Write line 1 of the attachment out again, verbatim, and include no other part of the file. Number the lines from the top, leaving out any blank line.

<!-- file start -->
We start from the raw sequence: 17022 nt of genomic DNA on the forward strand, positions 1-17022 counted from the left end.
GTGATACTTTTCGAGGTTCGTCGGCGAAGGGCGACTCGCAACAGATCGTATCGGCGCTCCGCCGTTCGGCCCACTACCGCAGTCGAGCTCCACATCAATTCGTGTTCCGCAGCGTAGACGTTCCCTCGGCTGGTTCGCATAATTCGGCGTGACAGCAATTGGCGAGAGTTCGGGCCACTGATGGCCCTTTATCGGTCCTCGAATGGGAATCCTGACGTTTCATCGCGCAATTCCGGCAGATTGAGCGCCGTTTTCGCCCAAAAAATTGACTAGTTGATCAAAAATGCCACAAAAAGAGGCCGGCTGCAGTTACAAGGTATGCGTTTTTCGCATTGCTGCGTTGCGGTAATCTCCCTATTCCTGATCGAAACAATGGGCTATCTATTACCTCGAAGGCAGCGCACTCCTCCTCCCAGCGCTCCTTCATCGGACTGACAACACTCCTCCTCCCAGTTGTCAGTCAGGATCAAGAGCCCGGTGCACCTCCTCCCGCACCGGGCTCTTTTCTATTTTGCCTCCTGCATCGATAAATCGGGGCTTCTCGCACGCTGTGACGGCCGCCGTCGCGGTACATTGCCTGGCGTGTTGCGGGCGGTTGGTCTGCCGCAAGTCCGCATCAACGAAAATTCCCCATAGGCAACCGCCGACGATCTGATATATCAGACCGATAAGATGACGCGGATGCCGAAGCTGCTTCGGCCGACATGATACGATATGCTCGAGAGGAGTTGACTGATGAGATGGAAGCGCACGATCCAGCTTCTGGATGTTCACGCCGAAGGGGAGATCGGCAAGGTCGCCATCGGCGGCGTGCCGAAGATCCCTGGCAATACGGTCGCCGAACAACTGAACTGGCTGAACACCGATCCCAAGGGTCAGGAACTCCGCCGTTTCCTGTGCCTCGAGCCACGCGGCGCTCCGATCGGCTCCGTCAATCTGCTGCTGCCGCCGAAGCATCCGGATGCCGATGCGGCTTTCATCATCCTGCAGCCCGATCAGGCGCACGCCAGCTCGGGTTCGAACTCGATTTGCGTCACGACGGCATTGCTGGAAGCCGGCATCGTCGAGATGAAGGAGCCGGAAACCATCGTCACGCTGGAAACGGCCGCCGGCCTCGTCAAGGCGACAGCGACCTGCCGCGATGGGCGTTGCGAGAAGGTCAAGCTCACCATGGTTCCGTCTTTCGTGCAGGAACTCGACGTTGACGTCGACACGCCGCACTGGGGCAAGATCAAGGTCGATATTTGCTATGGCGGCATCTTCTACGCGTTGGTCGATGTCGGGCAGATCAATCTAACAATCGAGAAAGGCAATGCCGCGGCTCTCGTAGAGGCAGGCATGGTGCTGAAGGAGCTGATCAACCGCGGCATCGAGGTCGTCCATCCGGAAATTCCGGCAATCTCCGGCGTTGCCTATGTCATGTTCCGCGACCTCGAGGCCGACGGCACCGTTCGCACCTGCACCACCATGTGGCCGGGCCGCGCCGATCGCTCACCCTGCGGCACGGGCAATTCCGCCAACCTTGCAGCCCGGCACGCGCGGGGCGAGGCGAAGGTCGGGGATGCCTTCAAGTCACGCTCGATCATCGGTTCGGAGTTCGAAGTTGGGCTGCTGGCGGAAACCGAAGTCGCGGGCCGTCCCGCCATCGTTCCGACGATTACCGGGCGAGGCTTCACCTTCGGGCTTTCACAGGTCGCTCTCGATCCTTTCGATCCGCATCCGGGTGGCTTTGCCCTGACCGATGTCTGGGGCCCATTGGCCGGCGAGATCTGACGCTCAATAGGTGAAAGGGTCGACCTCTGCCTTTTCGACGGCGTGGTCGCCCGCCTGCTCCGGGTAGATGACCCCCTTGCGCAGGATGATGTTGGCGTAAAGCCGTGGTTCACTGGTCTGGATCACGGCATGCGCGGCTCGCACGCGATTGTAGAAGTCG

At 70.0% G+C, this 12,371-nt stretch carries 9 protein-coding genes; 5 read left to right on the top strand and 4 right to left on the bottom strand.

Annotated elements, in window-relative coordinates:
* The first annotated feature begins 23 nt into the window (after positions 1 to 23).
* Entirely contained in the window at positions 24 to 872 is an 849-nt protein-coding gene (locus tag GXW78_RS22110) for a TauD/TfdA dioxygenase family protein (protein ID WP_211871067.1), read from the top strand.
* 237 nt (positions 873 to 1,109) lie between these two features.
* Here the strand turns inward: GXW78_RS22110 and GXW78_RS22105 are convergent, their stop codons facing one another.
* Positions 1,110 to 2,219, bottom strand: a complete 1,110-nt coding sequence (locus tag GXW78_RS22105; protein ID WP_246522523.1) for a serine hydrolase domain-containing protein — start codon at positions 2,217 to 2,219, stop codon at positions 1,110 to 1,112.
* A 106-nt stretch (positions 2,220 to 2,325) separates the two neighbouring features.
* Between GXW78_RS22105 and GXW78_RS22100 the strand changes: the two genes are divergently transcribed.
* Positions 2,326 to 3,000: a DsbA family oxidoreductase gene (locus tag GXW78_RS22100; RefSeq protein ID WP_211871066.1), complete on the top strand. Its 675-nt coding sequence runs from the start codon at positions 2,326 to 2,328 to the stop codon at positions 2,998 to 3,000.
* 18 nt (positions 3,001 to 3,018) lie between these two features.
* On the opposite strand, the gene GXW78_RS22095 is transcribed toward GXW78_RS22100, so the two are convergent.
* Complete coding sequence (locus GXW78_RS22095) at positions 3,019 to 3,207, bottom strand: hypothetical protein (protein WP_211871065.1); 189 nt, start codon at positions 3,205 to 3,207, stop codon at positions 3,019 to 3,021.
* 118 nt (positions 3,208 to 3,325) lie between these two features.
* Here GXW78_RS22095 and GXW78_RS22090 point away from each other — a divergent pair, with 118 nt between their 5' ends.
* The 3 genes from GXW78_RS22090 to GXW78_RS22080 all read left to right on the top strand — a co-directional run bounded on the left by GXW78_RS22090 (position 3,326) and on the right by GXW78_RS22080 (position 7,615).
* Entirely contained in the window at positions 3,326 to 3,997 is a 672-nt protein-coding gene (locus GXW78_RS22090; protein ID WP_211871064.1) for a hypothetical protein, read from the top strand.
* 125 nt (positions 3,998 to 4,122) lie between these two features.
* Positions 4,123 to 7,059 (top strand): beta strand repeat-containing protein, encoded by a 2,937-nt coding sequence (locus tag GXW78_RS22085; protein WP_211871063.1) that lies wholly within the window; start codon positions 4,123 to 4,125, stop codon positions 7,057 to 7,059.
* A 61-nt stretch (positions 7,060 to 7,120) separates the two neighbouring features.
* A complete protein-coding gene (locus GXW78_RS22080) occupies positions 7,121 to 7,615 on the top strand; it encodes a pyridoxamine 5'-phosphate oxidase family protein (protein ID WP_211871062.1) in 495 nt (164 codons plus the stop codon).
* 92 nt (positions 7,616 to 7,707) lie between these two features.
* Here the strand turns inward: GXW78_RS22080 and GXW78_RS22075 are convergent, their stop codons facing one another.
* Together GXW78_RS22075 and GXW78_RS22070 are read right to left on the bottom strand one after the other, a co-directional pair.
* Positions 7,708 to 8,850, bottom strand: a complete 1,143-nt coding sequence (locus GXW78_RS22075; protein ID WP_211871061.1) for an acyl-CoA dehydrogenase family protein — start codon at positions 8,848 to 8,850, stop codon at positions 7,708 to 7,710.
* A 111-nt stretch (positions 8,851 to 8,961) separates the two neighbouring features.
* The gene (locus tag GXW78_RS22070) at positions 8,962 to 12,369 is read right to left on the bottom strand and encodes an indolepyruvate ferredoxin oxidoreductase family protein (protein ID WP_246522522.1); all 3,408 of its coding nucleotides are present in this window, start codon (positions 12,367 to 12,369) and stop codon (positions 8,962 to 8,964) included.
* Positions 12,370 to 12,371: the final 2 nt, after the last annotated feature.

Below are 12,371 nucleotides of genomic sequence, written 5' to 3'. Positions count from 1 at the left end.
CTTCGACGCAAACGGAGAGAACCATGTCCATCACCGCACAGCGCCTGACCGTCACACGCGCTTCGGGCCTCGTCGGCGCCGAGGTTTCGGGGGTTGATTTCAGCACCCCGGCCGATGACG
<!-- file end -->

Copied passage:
We start from the raw sequence: 17022 nt of genomic DNA on the forward strand, positions 1-17022 counted from the left end.